Türkiye: 166 people detained during Pride Marches in Istanbul and Izmir

© Berkcan Zengin


Paris-Geneva, July 6, 2023 – On June 25, the Pride Marches in Istanbul and Izmir were met with violent repression, arbitrary detentions and torture of protesters and lawyers by police forces, following a month of bans and attacks on LGBTQI+ related events across Turkey. The Observatory (FIDH-OMCT) denounces this crackdown on peaceful protesters and calls on the authorities to guarantee and respect the rights of LGBTQI+ people, defenders and organisations, as well as the rights to freedom of assembly and expression in the country.

June 25, 2023 marked the culmination of this year’s Pride Month repression in Turkey. On that day, police attacked Pride Marches in Istanbul and Izmir, which were held despite the bans imposed by the governor’s offices of the two cities on alleged grounds of “threatening the family institution” and “protection of public morality and public order”. In the previous years, domestic courts had found such bans to violate the right to freedom of assembly; however, the decisions came long after the marches were held, and did not prevent the government from continuously violating LGBTQI+ people’s right to freedom of assembly through the imposition of new bans every year.

In Istanbul, 113 people were detained during the 31st Pride March, including four lawyers present to monitor and intervene in rights violations during the march. In Izmir, 53 people were detained, including four lawyers. One of the lawyers, Gamze Şimşek, is a board member of the Izmir Bar Association. All the detentions were carried out violently and the police reportedly perpetrated acts of torture and ill-treatment against several protestors and lawyers.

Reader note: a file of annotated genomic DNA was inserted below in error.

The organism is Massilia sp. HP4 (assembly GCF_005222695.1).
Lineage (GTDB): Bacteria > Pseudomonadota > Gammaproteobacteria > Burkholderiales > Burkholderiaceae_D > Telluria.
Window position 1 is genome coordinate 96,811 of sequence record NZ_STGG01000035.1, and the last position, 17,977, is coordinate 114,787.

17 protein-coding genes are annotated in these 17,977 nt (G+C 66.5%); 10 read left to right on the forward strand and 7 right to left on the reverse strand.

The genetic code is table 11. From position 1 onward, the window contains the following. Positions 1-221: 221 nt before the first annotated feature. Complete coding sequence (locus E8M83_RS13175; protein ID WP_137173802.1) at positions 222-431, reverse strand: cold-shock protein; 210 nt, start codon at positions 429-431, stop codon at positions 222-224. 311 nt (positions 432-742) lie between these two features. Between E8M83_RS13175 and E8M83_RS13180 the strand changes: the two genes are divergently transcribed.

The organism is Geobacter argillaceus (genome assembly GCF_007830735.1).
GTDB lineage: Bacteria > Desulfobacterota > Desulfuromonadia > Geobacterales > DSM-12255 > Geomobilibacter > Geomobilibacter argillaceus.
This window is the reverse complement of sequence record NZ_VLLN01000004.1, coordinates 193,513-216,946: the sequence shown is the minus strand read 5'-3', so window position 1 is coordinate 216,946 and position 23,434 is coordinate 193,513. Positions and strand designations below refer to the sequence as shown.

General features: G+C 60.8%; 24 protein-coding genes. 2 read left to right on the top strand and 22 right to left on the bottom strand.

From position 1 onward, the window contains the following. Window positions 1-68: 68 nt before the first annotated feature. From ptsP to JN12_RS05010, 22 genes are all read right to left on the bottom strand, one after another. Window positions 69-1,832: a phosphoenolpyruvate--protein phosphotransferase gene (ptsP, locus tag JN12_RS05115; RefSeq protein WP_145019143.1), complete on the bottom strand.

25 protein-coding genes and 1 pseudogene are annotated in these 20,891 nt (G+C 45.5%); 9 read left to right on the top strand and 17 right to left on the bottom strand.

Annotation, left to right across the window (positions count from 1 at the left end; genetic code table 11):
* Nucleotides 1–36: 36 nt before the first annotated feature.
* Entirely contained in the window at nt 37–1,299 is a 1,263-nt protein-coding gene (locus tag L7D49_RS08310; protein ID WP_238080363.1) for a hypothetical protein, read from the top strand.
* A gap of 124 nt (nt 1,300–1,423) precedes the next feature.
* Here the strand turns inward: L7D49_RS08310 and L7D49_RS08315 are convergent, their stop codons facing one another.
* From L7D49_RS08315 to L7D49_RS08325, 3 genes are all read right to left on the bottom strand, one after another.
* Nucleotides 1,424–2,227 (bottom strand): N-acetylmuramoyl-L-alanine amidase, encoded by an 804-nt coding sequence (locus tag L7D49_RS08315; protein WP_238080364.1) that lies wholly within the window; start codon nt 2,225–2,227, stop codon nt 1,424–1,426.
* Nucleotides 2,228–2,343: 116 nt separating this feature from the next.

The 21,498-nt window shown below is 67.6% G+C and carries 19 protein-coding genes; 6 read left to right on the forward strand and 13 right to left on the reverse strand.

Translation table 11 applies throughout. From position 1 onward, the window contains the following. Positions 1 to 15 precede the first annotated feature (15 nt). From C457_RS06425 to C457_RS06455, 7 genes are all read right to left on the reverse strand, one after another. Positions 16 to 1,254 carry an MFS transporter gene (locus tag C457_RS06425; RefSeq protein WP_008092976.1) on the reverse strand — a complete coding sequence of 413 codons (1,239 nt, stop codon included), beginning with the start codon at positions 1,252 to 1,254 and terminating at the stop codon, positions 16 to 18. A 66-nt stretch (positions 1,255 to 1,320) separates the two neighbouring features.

At the time of publication of this Statement, all the people detained during the Pride Marches, except for five non-Turkish citizens detained in Istanbul, had been released. One person from Iran, a refugee with international protection status, was unlawfully transferred to the Urfa Removal Center despite being registered in Istanbul. According to the Istanbul branches of the Human Rights Association and the Association of Lawyers for Freedom, the Urfa Removal Center denied lawyers’ requests to meet with the detained refugee and restricted their communication with their family, in violation of procedural safeguards. Lawyers were only able to meet with their client on July 4. Shortly after, in a violation of the principle of non-refoulement, a deportation order was issued against the refugee from Iran, who could face death penalty because of their sexual orientation if deported to their country of origin. Lawyers have objected to the deportation order. Another detained person from Australia suffered a serious leg injury and was not provided with medical care for four days. They were first transferred to the Tuzla Removal Center in Istanbul and later to the Erzurum Aşkale 2nd Removal Center. A Russian citizen, a Libyan citizen and a South African/Portuguese citizen are also kept at removal centers. Two of them could face the risk of deportation despite threat to their safety if returned to Russia or Libya. Lawyers are unable to access information about their status as the Removal Centers deny any meetings allegedly due to the Eid break, even though the break is over.